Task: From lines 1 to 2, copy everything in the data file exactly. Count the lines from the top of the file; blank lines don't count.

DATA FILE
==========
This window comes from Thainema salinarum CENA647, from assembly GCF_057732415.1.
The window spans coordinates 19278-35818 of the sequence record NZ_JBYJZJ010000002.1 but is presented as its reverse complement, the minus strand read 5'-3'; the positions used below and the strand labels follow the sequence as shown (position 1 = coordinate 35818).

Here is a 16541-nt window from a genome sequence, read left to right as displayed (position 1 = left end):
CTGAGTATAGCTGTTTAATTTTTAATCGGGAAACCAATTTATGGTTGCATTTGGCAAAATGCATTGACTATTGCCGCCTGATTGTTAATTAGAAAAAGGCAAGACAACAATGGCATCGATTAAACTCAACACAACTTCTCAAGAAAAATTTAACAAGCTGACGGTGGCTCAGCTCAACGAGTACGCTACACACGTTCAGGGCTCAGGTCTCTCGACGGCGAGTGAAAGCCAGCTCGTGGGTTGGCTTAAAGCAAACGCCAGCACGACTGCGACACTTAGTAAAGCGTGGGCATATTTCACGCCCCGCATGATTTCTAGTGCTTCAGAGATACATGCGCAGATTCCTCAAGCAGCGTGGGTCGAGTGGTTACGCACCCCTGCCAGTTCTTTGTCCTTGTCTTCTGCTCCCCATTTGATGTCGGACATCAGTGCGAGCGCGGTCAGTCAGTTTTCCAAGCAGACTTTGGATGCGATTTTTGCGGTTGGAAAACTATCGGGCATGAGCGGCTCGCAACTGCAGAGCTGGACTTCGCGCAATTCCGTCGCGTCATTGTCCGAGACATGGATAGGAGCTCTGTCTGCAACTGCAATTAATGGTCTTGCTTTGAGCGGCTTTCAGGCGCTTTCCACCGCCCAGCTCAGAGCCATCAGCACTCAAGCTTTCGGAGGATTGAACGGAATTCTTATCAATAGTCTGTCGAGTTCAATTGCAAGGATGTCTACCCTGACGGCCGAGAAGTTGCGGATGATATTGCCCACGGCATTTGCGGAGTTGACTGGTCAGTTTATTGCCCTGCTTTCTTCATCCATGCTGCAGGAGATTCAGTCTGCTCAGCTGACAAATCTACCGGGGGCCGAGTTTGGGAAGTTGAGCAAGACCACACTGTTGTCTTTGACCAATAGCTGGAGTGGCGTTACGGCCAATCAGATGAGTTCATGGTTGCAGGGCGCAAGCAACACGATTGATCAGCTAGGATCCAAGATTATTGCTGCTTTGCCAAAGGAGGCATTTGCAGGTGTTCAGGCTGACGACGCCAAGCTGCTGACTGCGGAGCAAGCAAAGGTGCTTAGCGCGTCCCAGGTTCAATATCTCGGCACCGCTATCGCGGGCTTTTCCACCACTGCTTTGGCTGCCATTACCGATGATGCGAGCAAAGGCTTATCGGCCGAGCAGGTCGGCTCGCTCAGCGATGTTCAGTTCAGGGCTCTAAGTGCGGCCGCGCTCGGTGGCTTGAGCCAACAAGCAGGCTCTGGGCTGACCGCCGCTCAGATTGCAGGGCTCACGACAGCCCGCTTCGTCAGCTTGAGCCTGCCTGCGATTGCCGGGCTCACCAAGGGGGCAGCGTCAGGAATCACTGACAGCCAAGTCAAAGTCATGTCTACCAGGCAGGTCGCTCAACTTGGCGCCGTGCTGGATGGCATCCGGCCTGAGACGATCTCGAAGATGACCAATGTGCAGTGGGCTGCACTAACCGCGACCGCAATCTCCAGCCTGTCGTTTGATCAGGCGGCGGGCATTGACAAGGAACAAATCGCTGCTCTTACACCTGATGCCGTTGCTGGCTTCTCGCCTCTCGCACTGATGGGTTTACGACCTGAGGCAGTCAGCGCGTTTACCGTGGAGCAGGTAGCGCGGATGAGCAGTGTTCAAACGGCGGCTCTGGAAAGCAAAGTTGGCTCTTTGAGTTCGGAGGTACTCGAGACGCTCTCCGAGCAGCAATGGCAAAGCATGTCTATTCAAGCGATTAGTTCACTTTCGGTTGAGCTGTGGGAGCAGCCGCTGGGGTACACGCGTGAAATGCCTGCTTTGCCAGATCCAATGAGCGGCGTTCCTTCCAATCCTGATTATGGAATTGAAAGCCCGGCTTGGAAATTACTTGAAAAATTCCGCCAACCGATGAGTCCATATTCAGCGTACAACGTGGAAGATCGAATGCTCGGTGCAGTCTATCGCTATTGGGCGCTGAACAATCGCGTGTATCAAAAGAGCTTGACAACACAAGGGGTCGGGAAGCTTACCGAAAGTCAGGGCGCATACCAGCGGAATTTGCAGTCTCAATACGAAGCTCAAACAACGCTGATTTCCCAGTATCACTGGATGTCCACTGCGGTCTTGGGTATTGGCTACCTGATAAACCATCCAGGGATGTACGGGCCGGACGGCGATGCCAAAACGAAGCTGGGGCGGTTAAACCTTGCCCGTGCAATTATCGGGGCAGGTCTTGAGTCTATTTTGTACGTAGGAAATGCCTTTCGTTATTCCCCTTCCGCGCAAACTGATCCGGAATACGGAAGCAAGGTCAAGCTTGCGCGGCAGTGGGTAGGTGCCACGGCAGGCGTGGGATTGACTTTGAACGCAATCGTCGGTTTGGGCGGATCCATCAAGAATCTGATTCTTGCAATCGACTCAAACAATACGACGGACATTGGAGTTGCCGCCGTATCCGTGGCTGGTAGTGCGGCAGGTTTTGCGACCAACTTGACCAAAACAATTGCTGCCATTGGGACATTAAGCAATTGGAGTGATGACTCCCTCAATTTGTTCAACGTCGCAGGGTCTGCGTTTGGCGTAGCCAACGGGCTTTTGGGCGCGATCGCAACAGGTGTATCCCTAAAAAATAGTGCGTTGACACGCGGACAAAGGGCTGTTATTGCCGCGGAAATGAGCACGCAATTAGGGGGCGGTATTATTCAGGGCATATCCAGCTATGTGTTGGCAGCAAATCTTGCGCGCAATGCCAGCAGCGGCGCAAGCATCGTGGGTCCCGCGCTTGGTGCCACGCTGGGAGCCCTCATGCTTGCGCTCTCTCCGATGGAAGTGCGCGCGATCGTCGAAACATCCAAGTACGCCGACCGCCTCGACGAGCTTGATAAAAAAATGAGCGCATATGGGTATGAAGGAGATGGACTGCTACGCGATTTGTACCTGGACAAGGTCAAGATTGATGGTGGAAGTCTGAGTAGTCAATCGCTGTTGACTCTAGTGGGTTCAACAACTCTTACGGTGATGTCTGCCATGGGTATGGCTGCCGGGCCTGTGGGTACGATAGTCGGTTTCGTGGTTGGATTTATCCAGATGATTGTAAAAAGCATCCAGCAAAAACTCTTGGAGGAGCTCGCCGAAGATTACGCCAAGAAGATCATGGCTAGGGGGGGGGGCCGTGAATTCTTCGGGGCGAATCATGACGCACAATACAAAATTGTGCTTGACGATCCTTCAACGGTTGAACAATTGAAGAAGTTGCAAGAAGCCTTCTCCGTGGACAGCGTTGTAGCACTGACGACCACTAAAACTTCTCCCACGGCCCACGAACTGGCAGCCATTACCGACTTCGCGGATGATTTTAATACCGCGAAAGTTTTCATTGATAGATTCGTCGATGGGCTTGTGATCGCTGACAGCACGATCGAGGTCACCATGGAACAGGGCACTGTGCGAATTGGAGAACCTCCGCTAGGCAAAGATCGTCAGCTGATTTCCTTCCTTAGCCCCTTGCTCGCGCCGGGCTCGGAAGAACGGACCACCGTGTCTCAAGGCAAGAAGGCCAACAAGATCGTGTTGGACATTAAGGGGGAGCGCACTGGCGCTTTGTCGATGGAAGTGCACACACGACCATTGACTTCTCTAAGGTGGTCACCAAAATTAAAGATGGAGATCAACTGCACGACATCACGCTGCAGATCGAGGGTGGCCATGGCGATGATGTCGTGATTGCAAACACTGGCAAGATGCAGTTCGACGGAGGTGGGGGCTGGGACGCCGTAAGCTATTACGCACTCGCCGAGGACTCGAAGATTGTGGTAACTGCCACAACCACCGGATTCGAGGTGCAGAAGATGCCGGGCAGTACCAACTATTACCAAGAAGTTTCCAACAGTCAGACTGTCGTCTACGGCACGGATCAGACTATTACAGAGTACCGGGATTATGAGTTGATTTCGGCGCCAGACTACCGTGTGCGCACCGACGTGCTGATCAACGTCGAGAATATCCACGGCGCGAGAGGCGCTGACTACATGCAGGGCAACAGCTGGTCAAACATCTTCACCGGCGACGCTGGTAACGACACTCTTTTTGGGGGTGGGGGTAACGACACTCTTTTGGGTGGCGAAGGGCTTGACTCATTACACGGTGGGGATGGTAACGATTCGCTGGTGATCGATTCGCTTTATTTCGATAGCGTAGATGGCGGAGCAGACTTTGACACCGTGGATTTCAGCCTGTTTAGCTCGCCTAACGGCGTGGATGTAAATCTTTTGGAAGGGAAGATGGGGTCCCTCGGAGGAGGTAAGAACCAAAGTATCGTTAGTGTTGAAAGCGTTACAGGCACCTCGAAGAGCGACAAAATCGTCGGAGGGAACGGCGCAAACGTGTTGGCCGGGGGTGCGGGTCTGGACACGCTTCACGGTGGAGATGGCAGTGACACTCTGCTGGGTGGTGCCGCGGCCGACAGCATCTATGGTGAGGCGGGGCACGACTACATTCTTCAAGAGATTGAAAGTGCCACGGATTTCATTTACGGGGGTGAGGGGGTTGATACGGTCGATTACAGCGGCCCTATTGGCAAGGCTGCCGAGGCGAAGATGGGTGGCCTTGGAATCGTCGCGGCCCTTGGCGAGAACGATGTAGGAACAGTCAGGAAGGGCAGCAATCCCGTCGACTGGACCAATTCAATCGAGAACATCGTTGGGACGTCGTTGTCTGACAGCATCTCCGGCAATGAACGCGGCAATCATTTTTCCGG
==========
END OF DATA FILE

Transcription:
This window comes from Thainema salinarum CENA647, from assembly GCF_057732415.1.
The window spans coordinates 19278-35818 of the sequence record NZ_JBYJZJ010000002.1 but is presented as its reverse complement, the minus strand read 5'-3'; the positions used below and the strand labels follow the sequence as shown (position 1 = coordinate 35818).